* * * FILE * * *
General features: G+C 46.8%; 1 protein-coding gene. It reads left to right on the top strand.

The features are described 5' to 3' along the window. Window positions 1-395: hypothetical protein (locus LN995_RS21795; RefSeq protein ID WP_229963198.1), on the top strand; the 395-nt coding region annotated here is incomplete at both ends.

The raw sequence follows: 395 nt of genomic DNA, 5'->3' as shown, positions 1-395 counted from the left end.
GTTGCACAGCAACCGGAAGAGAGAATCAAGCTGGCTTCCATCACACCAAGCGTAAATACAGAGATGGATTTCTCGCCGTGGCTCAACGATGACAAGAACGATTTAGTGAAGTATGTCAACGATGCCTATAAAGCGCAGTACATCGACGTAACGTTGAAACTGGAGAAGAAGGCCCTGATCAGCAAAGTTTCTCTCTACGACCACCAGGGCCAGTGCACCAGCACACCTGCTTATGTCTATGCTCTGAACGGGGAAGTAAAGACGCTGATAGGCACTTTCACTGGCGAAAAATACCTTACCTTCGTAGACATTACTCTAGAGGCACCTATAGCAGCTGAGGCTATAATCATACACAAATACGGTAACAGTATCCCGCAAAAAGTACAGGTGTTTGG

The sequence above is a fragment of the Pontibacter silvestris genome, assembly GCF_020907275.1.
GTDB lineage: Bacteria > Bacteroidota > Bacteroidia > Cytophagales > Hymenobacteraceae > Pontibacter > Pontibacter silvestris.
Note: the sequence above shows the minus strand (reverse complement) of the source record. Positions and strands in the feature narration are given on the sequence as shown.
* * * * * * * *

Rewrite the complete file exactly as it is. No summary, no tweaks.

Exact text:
General features: G+C 46.8%; 1 protein-coding gene. It reads left to right on the top strand.

The features are described 5' to 3' along the window. Window positions 1-395: hypothetical protein (locus LN995_RS21795; RefSeq protein ID WP_229963198.1), on the top strand; the 395-nt coding region annotated here is incomplete at both ends.

The raw sequence follows: 395 nt of genomic DNA, 5'->3' as shown, positions 1-395 counted from the left end.
GTTGCACAGCAACCGGAAGAGAGAATCAAGCTGGCTTCCATCACACCAAGCGTAAATACAGAGATGGATTTCTCGCCGTGGCTCAACGATGACAAGAACGATTTAGTGAAGTATGTCAACGATGCCTATAAAGCGCAGTACATCGACGTAACGTTGAAACTGGAGAAGAAGGCCCTGATCAGCAAAGTTTCTCTCTACGACCACCAGGGCCAGTGCACCAGCACACCTGCTTATGTCTATGCTCTGAACGGGGAAGTAAAGACGCTGATAGGCACTTTCACTGGCGAAAAATACCTTACCTTCGTAGACATTACTCTAGAGGCACCTATAGCAGCTGAGGCTATAATCATACACAAATACGGTAACAGTATCCCGCAAAAAGTACAGGTGTTTGG

The sequence above is a fragment of the Pontibacter silvestris genome, assembly GCF_020907275.1.
GTDB lineage: Bacteria > Bacteroidota > Bacteroidia > Cytophagales > Hymenobacteraceae > Pontibacter > Pontibacter silvestris.
Note: the sequence above shows the minus strand (reverse complement) of the source record. Positions and strands in the feature narration are given on the sequence as shown.